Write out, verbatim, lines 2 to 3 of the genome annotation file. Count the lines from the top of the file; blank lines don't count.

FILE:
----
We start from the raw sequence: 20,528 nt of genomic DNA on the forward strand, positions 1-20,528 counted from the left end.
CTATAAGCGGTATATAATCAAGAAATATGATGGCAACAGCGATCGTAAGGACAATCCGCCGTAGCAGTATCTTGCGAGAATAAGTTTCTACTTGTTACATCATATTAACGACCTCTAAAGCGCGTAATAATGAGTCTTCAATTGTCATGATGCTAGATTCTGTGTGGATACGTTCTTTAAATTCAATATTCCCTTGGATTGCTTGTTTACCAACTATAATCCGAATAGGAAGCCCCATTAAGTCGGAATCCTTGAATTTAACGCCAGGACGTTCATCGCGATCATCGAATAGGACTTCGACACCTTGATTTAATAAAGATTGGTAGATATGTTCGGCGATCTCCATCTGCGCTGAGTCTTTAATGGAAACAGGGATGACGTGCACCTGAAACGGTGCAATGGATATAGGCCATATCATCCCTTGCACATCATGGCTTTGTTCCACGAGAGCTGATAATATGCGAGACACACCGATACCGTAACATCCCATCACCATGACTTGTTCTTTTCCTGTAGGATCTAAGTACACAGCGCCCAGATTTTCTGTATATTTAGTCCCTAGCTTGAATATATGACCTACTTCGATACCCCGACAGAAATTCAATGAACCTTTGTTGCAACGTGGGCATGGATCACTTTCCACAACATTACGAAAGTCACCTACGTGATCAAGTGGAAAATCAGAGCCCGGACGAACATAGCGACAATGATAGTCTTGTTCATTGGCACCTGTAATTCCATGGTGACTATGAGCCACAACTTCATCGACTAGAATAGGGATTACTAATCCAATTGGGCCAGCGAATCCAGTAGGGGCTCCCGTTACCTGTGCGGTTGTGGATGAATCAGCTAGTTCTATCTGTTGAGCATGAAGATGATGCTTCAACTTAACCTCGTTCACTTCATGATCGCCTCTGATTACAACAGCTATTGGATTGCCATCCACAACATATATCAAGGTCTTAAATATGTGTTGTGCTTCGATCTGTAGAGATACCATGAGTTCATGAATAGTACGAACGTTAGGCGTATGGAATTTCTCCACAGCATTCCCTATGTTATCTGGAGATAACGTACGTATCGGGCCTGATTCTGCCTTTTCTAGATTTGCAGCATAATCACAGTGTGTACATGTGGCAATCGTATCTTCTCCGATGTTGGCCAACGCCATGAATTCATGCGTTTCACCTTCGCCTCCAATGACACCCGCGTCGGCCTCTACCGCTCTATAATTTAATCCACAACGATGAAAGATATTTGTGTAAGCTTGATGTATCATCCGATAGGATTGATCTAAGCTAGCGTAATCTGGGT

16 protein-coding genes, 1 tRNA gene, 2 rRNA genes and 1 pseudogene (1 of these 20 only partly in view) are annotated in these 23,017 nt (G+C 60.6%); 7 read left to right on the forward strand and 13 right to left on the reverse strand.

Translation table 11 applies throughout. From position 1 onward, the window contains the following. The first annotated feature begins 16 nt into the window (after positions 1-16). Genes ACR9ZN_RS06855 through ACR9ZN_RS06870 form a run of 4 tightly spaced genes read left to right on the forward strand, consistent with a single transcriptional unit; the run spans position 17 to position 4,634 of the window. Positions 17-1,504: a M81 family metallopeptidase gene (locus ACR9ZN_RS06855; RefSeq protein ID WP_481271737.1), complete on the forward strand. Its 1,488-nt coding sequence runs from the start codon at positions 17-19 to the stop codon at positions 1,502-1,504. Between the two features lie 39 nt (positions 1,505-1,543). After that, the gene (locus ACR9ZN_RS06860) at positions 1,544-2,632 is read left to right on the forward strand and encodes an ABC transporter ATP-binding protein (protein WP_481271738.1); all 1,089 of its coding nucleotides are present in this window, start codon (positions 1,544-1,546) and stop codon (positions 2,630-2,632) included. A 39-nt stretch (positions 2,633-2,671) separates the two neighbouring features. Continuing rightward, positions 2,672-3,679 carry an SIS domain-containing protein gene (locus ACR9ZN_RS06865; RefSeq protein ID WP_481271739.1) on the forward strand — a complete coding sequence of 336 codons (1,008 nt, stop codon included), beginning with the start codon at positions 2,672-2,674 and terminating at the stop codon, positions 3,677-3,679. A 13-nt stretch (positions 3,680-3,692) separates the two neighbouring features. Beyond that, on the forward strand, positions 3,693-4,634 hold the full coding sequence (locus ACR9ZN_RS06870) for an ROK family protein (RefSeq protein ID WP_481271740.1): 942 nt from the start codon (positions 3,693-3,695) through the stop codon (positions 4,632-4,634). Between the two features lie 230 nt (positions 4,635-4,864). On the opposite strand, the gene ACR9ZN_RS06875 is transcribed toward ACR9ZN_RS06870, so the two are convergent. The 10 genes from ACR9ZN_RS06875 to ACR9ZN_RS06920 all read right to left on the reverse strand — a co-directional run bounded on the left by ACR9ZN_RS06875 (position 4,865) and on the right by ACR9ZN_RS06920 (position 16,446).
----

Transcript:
CTATAAGCGGTATATAATCAAGAAATATGATGGCAACAGCGATCGTAAGGACAATCCGCCGTAGCAGTATCTTGCGAGAATAAGTTTCTACTTGTTACATCATATTAACGACCTCTAAAGCGCGTAATAATGAGTCTTCAATTGTCATGATGCTAGATTCTGTGTGGATACGTTCTTTAAATTCAATATTCCCTTGGATTGCTTGTTTACCAACTATAATCCGAATAGGAAGCCCCATTAAGTCGGAATCCTTGAATTTAACGCCAGGACGTTCATCGCGATCATCGAATAGGACTTCGACACCTTGATTTAATAAAGATTGGTAGATATGTTCGGCGATCTCCATCTGCGCTGAGTCTTTAATGGAAACAGGGATGACGTGCACCTGAAACGGTGCAATGGATATAGGCCATATCATCCCTTGCACATCATGGCTTTGTTCCACGAGAGCTGATAATATGCGAGACACACCGATACCGTAACATCCCATCACCATGACTTGTTCTTTTCCTGTAGGATCTAAGTACACAGCGCCCAGATTTTCTGTATATTTAGTCCCTAGCTTGAATATATGACCTACTTCGATACCCCGACAGAAATTCAATGAACCTTTGTTGCAACGTGGGCATGGATCACTTTCCACAACATTACGAAAGTCACCTACGTGATCAAGTGGAAAATCAGAGCCCGGACGAACATAGCGACAATGATAGTCTTGTTCATTGGCACCTGTAATTCCATGGTGACTATGAGCCACAACTTCATCGACTAGAATAGGGATTACTAATCCAATTGGGCCAGCGAATCCAGTAGGGGCTCCCGTTACCTGTGCGGTTGTGGATGAATCAGCTAGTTCTATCTGTTGAGCATGAAGATGATGCTTCAACTTAACCTCGTTCACTTCATGATCGCCTCTGATTACAACAGCTATTGGATTGCCATCCACAACATATATCAAGGTCTTAAATATGTGTTGTGCTTCGATCTGTAGAGATACCATGAGTTCATGAATAGTACGAACGTTAGGCGTATGGAATTTCTCCACAGCATTCCCTATGTTATCTGGAGATAACGTACGTATCGGGCCTGATTCTGCCTTTTCTAGATTTGCAGCATAATCACAGTGTGTACATGTGGCAATCGTATCTTCTCCGATGTTGGCCAACGCCATGAATTCATGCGTTTCACCTTCGCCTCCAATGACACCCGCGTCGGCCTCTACCGCTCTATAATTTAATCCACAACGATGAAAGATATTTGTGTAAGCTTGATGTATCATCCGATAGGATTGATCTAAGCTAGCGTAATCTGGGT

16 protein-coding genes, 1 tRNA gene, 2 rRNA genes and 1 pseudogene (1 of these 20 only partly in view) are annotated in these 23,017 nt (G+C 60.6%); 7 read left to right on the forward strand and 13 right to left on the reverse strand.